As with many tools and approaches to solving technical issues, you can often find many ways to achieve the same output. The challenge I was up against was how to serve personalized content as JSON when being served from Sitecore.
The solution below is one way you can achieve this, undoubtedly there are many more!
The over-arching setup
Think of your JSON feed like a Sitecore page. You will need to break a rule of REST as Sitecore personalization requires session, and therefore isn’t stateless. This will need to be reflected in your consuming app, if you don’t provide an identifier every request it will need to understand and persist cookies between requests.
First up you need to select a device, a layout and some renderings. None of this differs to normal Sitecore development. I’ve found for debugging purposes using a new device works better as you can view the content as a web page as well as JSON.
Assuming you’ve decided on a device, you will need to setup a layout:
//note you could easily get the userId from other means e.g. headers / cookies. In fact Querystring isn't great as it shows in path analyzer as different urls.
var userId = Request.QueryString["userId"];
if (Tracker.Current != null && Tracker.Current.Session != null)
Again, much like you would for a page, you can create e.g. Controller Renderings which output the content as you need. One thing to note, these will want to render as JSON e.g.:
|<div class="crayon-line" id="crayon-5cbe3bbe5f0d8417267947-1"><span class="crayon-sy">@</span><span class="crayon-e">model </span><span class="crayon-v">Website</span><span class="crayon-sy">.</span><span class="crayon-v">Models</span><span class="crayon-sy">.</span><span class="crayon-i">Response</span></div><div class="crayon-line crayon-striped-line" id="crayon-5cbe3bbe5f0d8417267947-2"> </div><div class="crayon-line" id="crayon-5cbe3bbe5f0d8417267947-3"><span class="crayon-s">"name"</span><span class="crayon-o">:</span><span class="crayon-s">"@Model.Name"</span>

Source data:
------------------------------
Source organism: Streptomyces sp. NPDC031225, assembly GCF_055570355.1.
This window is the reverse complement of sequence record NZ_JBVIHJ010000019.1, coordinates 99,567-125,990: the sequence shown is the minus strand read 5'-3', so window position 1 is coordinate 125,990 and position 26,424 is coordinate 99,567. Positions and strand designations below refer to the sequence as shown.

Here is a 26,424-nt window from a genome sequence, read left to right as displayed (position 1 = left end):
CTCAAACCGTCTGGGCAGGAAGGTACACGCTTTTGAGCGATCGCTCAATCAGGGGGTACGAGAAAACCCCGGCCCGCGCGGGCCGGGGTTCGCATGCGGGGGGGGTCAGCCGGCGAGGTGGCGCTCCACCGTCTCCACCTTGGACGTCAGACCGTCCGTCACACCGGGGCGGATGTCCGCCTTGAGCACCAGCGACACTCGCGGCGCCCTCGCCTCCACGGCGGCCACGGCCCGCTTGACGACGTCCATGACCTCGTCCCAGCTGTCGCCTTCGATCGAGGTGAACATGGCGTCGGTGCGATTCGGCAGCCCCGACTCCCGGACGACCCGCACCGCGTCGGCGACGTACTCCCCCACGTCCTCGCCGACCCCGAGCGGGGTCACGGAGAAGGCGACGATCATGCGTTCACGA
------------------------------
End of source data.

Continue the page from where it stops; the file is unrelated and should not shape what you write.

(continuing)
These components can have datasources setup as normal, and hence personalization is available into your JSON feed.
Via a browser you would then load the url as normal, remembering to specify the device you’ve selected and you should see content based off rules, user information and behaviours and more.
Taking it to the next level
The simpler approach assumes you have one component per page. Complexity comes in when you need to generate valid JSON based off multiple controls – this can be achieved but requires you to either configure things via rendering parameters or at the point the page is rendered, interrogate the counterpart presentation components and work out whether you have sibling controls.
If you find you have sibling components to render you’d need to add commas after your controls to ensure valid JSON.